When she bought her car, Tinker Martin-Bowen signed a contract with an arbitration clause that took away her right to a jury trial. Only later did she realize just what she had given up.
Deborah L. Pierce, an emergency room doctor in Philadelphia, was optimistic when she brought a sex discrimination claim against the medical group that had dismissed her. Respected by colleagues, she said she had a stack of glowing evaluations and evidence that the practice had a pattern of denying women partnerships.
She began to worry, though, once she was blocked from court and forced into private arbitration.
Presiding over the case was not a judge but a corporate lawyer, Vasilios J. Kalogredis, who also handled arbitrations. When Dr. Pierce showed up one day for a hearing, she said she noticed Mr. Kalogredis having a friendly coffee with the head of the medical group she was suing.
During the proceedings, the practice withheld crucial evidence, including audiotapes it destroyed, according to interviews and documents. Dr. Pierce thought things could not get any worse until a doctor reversed testimony she had given in Dr. Pierce’s favor. The reason: Male colleagues had “clarified” her memory.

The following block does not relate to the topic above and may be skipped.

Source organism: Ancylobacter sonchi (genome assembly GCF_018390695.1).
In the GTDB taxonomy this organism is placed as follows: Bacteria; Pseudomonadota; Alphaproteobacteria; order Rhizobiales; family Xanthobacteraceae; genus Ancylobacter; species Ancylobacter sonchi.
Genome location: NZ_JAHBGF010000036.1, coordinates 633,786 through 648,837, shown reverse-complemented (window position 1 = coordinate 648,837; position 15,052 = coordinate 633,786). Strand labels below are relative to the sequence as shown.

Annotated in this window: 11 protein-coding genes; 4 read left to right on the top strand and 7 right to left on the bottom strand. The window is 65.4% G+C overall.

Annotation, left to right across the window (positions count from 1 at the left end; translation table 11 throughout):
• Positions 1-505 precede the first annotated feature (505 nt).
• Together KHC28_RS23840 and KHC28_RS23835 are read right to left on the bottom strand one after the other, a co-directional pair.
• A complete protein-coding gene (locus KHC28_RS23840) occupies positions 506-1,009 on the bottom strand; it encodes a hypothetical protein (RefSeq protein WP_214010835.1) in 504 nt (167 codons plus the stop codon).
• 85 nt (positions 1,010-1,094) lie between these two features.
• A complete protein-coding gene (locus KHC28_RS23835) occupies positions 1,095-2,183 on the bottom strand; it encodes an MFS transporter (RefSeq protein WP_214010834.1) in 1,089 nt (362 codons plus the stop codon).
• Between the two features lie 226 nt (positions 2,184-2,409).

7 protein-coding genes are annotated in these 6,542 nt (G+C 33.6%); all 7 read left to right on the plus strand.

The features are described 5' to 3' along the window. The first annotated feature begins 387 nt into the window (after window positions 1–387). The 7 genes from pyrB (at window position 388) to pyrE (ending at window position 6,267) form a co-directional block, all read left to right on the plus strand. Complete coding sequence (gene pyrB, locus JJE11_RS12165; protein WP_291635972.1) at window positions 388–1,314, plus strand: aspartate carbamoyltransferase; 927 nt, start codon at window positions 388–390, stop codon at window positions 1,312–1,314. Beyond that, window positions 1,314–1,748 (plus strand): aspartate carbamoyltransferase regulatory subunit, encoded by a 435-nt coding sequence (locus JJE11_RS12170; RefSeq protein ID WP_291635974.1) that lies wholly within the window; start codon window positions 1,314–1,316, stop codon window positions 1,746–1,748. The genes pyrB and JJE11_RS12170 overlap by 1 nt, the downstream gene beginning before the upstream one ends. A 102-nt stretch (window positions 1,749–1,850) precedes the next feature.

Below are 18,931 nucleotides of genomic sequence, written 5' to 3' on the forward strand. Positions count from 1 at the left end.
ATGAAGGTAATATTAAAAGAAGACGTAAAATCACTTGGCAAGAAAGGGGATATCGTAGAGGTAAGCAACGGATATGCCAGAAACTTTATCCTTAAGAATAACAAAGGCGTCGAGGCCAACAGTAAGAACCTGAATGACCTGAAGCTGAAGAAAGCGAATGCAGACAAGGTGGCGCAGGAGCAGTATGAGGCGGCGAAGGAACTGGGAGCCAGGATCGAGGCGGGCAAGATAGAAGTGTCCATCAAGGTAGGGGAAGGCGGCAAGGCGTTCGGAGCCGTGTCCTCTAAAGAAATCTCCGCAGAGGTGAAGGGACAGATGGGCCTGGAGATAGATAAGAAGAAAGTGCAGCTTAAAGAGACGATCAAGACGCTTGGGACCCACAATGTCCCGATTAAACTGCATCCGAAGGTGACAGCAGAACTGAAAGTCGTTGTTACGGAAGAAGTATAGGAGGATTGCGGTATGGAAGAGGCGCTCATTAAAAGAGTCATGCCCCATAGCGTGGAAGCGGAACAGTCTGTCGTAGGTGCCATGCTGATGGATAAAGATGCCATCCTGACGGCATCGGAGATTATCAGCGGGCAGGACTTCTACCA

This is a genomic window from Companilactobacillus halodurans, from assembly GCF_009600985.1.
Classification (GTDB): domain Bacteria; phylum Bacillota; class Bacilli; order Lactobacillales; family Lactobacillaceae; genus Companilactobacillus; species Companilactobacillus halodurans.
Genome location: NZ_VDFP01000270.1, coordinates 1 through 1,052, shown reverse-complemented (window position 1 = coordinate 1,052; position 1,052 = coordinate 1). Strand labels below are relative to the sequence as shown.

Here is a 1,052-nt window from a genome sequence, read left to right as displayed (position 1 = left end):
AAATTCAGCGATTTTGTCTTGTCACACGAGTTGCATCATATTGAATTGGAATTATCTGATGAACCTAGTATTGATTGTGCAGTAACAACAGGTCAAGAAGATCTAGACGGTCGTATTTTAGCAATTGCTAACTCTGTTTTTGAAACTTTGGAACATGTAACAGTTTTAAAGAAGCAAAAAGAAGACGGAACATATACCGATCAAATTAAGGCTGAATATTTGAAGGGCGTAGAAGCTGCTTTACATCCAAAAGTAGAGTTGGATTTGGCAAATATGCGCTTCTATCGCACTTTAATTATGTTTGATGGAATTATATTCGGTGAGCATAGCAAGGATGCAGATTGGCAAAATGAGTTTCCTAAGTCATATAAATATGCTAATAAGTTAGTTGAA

When Mr. Kalogredis ultimately ruled against Dr. Pierce, his decision contained passages pulled, verbatim, from legal briefs prepared by lawyers for the medical practice, according to documents.
“It took away my faith in a fair and honorable legal system,” said Dr. Pierce, who is still paying off $200,000 in legal costs seven years later.
If the case had been heard in civil court, Dr. Pierce would have been able to appeal, raising questions about testimony, destruction of evidence and potential conflicts of interest.
But arbitration, an investigation by The New York Times has found, often bears little resemblance to court.
Over the last 10 years, thousands of businesses across the country — from big corporations to storefront shops — have used arbitration to create an alternate system of justice. There, rules tend to favor businesses, and judges and juries have been replaced by arbitrators who commonly consider the companies their clients, The Times found.
The change has been swift and virtually unnoticed, even though it has meant that tens of millions of Americans have lost a fundamental right: their day in court.
“This amounts to the whole-scale privatization of the justice system,” said Myriam Gilles, a law professor at the Benjamin N. Cardozo School of Law. “Americans are actively being deprived of their rights.”